After Chainti, Asti, and Soave, the best selling wine in Italy is the ripe, powerful, and full-bodied Amarone della Valpolicella. The sweet, high-alcohol wine is traditionally made near Valpolicella which lies north of Verona. The place is full of old hamlets tucked deep within the many valleys which are surrounded by hills and cherry trees. Amarone has been produced here for generations. Some believe that the name came from the Vajo Amaron vineyard near the famous hamlet Gargagnago. The most dominant grape variety used for making wines is the Corvina. This is also combined with other indigenous varieties like Corvinone and Rondinella to create a variety of blends. It is worth mentioning that till 1990, Amarone was superceded by Recioto, once the major wine in this region, but the search for full bodied wines by many buyers and also the ever-increasing prices of the other major brands lead to the acceptance of Amarone in 1990 and it became an instant hit.
How it is produced
Amarones generally contain a minimum of 15% alcohol. They are manufactured by harvesting and traditionally drying well selected grapes on straw mats. This process of drying the grapes is quite distinct in the world and is known as “Appassimento” and traces its roots to the Romans. It is done to concentrate the sugars and flavors of the grapes.>>>>>More
Too much concentration of sugars would have adverse effects as the excess alcohol would impede the fermenting process. Some manufacturers purposely concentrate much sugar but the wines that are so produced do not carry the Amarone designation. Occasionally ‘Botrytis cinerea,’ a powdery fungus is deliberately allowed to grow on the grape clusters to improve the sweetness of the grapes. This fungus is also known as ‘noble rot.’
In 1983, Masi Agricola, a famous Amarone producer, began testing with a particular strain of yeast, which reduced time for fermentation as well as the oxidation in the wines. This was a watershed event in Amarone’s history as with the progressive usage of this type of yeast the flavors of the wine have become more pliable to fresh fruit flavors which many preferred.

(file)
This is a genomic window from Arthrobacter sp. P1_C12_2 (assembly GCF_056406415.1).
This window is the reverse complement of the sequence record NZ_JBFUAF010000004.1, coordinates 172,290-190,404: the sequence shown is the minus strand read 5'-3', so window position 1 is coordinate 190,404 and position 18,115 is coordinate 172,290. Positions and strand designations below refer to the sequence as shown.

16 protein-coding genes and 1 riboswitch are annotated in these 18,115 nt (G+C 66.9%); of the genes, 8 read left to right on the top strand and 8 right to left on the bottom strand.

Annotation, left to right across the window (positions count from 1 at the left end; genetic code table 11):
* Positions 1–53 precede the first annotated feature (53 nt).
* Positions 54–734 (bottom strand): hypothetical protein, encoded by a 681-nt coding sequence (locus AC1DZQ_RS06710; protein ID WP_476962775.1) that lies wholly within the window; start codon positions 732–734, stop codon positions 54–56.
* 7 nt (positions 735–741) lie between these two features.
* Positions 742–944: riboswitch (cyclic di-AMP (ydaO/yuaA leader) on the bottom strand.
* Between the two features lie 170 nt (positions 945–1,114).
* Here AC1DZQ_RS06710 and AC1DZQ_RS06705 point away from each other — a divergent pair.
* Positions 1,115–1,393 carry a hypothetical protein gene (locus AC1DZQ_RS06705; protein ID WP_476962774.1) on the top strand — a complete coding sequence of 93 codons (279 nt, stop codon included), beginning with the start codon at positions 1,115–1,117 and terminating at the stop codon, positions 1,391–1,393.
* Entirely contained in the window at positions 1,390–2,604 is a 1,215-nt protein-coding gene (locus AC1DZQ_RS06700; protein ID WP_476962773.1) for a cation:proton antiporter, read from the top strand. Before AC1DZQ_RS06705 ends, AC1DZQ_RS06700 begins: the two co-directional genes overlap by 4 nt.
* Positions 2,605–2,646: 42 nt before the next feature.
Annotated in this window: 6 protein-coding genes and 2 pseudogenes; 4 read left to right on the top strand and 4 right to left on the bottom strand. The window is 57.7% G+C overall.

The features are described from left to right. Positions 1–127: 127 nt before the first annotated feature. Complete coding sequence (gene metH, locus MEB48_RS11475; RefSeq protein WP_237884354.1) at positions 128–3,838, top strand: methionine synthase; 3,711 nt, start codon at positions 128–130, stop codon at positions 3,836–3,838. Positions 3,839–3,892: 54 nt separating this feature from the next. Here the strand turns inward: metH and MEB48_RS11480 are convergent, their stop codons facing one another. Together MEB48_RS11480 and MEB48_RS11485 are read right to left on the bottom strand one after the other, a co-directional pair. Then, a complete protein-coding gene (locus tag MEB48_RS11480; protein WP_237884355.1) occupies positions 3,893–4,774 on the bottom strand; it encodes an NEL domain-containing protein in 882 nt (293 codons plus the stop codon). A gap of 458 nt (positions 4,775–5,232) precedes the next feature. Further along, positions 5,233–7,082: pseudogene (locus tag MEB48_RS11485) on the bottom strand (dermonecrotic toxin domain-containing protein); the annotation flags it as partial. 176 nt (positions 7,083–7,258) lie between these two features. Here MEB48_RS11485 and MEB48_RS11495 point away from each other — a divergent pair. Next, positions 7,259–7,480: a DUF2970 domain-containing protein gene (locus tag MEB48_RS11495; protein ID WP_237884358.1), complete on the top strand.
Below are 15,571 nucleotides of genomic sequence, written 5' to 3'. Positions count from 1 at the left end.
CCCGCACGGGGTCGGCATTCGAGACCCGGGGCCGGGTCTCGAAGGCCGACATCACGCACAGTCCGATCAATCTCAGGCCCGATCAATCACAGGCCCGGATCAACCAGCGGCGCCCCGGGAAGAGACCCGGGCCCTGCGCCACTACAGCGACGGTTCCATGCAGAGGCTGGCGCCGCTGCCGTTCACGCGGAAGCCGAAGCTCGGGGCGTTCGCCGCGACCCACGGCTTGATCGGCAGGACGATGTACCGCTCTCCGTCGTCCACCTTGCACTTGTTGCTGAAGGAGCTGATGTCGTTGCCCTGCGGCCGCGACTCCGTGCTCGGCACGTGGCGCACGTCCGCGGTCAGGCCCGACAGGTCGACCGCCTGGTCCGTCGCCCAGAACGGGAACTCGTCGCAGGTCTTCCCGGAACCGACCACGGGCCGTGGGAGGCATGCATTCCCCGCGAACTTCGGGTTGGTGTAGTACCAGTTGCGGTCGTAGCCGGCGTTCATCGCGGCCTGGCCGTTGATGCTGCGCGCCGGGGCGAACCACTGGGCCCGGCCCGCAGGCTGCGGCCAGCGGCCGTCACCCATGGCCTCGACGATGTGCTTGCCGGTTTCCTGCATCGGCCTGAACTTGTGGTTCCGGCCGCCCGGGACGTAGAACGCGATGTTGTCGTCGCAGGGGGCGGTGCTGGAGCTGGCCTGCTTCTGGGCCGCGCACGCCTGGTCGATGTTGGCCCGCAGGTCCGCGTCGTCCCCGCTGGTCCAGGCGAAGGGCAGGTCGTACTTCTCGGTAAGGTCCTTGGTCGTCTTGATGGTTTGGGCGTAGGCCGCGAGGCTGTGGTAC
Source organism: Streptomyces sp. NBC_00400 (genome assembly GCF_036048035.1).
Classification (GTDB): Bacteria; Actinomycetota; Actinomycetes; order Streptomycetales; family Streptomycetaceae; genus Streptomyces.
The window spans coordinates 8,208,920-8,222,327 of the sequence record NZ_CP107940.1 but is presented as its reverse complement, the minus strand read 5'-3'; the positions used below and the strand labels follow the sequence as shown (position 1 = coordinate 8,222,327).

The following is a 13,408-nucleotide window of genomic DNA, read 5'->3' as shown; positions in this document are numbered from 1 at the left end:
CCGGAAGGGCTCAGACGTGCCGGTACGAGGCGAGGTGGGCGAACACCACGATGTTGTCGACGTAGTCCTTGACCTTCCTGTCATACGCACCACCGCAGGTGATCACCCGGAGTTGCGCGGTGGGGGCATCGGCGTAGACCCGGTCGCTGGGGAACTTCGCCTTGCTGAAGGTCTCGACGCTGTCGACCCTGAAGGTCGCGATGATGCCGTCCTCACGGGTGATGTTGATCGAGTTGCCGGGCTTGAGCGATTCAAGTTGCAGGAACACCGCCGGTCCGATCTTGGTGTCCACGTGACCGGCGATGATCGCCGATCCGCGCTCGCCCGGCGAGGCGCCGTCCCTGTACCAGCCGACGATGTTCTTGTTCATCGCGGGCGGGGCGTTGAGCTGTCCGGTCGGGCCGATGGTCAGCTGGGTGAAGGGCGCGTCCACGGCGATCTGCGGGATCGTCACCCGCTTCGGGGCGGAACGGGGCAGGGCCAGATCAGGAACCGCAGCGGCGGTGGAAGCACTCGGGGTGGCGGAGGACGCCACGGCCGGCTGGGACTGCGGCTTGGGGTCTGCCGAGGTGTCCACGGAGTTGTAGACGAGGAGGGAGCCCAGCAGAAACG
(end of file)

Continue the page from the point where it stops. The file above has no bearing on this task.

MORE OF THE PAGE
A variety of prestigious red wines are produced in the vineyards of Valtellina valley located northeast of Milan. In fact tracing right back to the pre-Roman period, winemaking has been traditionally providing a stable source of income to its inhabitants. This can be attributed to climatic conditions which are near ideal for developing vineyards. The vineyards are planted on a series of terraces supported by dry-stone walls. Valtellina wines are popular throughout the world and are obtained exclusively from the native Italian grape, Nebbiolo. Nebbiolo was found and introduced in the 14th century but the Nebbiolo wines did not flow until the 16th century.
So famous are the wines of this region and so scenic are the valleys in Valpolicella that there are even wine tours organized by various operators. A visit to select the vineyards of the place - each one producing its own blend of the Amarone – is generally the central theme of the tours. Not only do you get to see the entire process of making wines, you would also get to taste some of them and dine in the scenic restaurants abounding in the hills nearby. A local expert will accompany you to make sure you don’t miss out on anything.
The amazing turnaround for Amarone came in 1995. Albeit a small harvest, the grape quality was astounding and this lead to all-time record sales of over 2 million bottles. The 1997 vintage went one step farther and about 3.2 million bottles were sold.
Though the business is booming in the hills, there is an inherent risk for the vineyard owners of indiscriminately drying out huge quantities of grape. Italian wine manufacturers shun well-defined methods of growing the fruit and depend on individual processes. Rather, the need for a more strategic outlook is strongly felt and many feel that this is the only way to carry forward this rich and remunerative business. Also modern wine-making techniques, though proving to be rewarding, have caused manufacturers to abandon the elements inherent in the wine-making process that yields it its uniqueness.
All said and done, it is only the very best that get stamped with the title of Amarone. So the next time you are hovering around a bottle make sure you don’t miss out on it, especially if you have not tasted one at all.